Islamic social finance: the future of humanitarian partnership?

28 February 2019
Author: Sofeena Lalani

From the glitz of Davos to the bureaucratic corridors of Brussels, the harsh reality is that overseas development aid is declining, inequality is growing, and there’s ever more uncertainty around climate change. This all means the funding gap in humanitarian need requires increased creativity, new tech solutions, and collaborating in new partnerships. Islamic social finance looks set to become a key collaboration.

Islamic social finance has demonstrated its huge potential as an effective financial tool and is growing rapidly, now rivalling conventional banking. 

Economic justice, shared prosperity and inclusive participation are the principles behind Islamic social finance. They come from the principles of Islamic philanthropy and include standard giving behaviours to meet the needs of the poor, including:

  • Zakat: a compulsory tax on wealth or almsgiving
  • Sadaqah: charitable acts
  • Waqf: endowments

In 2018, British Muslims offered an estimated £300 million through Zakat alone. With around 1.6 billion Muslims globally, the Islamic Development Bank estimates the potential of Zakat to be as much as $1 trillion.

In the Red Cross Red Crescent Movement, we are exploring how this innovative finance can complement our existing resource mobilisation. The British Red Cross, with other parts of the movement led by the International Federation of the Red Cross and Red Crescent societies (IFRC), has established its Global Innovative Finance Team (GIFT) to distribute knowledge and skills around the world. Pilots underway are assessing viability and demand. The data we gather from these projects will visualise what we believe to be significant impact.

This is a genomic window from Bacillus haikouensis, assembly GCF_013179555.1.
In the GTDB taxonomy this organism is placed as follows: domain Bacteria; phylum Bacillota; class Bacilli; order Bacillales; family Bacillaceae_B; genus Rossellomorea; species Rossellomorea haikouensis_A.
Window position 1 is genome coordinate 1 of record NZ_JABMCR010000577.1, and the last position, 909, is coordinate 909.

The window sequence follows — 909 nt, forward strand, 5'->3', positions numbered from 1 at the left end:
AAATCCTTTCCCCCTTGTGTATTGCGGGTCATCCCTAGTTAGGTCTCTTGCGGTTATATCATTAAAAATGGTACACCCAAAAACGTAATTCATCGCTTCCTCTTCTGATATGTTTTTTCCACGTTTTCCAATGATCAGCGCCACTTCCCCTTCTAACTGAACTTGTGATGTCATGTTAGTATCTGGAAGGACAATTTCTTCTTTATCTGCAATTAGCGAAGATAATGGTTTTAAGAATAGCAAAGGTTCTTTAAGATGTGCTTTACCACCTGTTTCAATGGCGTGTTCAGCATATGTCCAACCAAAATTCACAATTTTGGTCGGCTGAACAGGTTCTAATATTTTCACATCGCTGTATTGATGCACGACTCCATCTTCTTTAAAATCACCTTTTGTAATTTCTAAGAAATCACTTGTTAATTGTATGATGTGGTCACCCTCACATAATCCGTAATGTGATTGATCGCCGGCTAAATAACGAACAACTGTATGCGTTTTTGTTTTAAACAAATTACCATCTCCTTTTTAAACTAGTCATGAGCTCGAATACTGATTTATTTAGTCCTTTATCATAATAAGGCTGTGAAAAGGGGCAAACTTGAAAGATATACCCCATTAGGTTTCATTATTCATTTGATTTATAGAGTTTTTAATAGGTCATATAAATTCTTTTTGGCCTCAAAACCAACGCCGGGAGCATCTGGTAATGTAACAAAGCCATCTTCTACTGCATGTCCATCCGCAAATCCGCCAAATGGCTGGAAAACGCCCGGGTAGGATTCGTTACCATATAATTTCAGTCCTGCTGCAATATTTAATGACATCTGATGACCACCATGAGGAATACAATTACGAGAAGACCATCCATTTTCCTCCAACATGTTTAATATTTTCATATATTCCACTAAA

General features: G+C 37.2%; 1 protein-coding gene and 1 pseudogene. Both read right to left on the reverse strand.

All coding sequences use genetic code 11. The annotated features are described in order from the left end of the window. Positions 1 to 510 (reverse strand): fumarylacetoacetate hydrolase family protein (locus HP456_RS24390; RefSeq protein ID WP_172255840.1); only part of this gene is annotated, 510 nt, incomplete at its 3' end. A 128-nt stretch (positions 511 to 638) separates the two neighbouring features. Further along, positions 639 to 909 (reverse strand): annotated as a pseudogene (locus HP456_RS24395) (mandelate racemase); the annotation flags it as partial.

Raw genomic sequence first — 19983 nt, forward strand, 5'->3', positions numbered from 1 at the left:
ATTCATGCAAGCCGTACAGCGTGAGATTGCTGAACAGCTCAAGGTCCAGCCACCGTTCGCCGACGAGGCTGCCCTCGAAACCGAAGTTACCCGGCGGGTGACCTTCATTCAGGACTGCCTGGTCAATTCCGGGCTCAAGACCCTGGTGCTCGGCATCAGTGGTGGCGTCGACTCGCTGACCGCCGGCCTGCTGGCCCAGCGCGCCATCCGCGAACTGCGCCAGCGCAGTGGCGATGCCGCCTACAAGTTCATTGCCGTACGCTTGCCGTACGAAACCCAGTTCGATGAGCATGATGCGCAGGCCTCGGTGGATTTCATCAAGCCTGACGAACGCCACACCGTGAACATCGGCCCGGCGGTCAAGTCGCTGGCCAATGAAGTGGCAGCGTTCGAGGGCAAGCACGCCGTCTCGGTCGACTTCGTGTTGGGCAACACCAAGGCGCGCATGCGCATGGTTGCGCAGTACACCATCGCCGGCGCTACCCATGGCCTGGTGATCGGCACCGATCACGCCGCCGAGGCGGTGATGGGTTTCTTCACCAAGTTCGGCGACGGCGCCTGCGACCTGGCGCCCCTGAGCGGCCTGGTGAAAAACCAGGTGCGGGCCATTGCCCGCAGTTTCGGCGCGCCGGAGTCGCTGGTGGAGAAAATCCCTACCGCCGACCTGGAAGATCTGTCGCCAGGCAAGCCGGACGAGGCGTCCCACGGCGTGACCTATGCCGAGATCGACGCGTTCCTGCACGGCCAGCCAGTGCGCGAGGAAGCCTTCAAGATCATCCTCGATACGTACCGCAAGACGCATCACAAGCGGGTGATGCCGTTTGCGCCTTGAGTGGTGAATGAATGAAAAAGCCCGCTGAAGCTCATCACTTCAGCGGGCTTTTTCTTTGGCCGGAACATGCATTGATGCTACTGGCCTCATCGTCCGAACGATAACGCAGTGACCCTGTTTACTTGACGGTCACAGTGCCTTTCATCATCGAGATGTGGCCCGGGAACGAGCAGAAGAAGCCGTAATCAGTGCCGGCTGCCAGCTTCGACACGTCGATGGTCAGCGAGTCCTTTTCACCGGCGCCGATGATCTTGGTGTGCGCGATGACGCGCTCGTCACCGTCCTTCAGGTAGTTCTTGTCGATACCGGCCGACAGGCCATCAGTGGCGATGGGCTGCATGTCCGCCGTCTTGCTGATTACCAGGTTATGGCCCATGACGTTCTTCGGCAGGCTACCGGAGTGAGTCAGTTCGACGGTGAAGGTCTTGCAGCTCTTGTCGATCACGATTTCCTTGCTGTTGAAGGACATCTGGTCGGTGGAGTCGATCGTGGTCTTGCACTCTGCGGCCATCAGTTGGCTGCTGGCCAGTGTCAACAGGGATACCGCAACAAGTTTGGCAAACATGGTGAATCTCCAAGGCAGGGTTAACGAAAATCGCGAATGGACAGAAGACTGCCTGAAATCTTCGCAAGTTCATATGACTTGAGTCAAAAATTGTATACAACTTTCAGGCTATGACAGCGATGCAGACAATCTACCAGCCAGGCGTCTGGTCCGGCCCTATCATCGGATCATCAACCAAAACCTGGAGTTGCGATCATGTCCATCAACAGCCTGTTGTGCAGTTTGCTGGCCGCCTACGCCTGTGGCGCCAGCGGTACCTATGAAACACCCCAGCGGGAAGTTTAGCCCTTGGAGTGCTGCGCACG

We have teamed up with leading Islamic financial experts to deliver this work. Their experience shows that Muslim donors want greater transparency and accountability. That with this they can ensure more effective management and greater distribution of the Muslim community’s charitable contributions. And that with this we could revolutionise development not only for Muslims but for people around the world.

Delving further, the next step is to understand more fully the potential of a Fintech-enhanced digital platform to increase donations and maximise the effective use of Islamic social finance. This could represent an important breakthrough for improving transparency and donor trust, enabling people to track their contributions even in the most complex humanitarian settings.

Building innovative financing alongside traditional approaches is enabling us to explore a range of private finance tools. And as attaining the Sustainable Development Goals by 2030 will require $2.5 trillion per year, the results of this exploration are widely anticipated. 

While Islamic financing may not address the gap in humanitarian needs singlehandedly, it is clear that the scale of the SDG challenge requires creativity, a wider set of partnerships as well as the adoption of new technology. 

About the author

Sofeena Lalani
British Red Cross

Sofeena is head of institutional funding at the British Red Cross.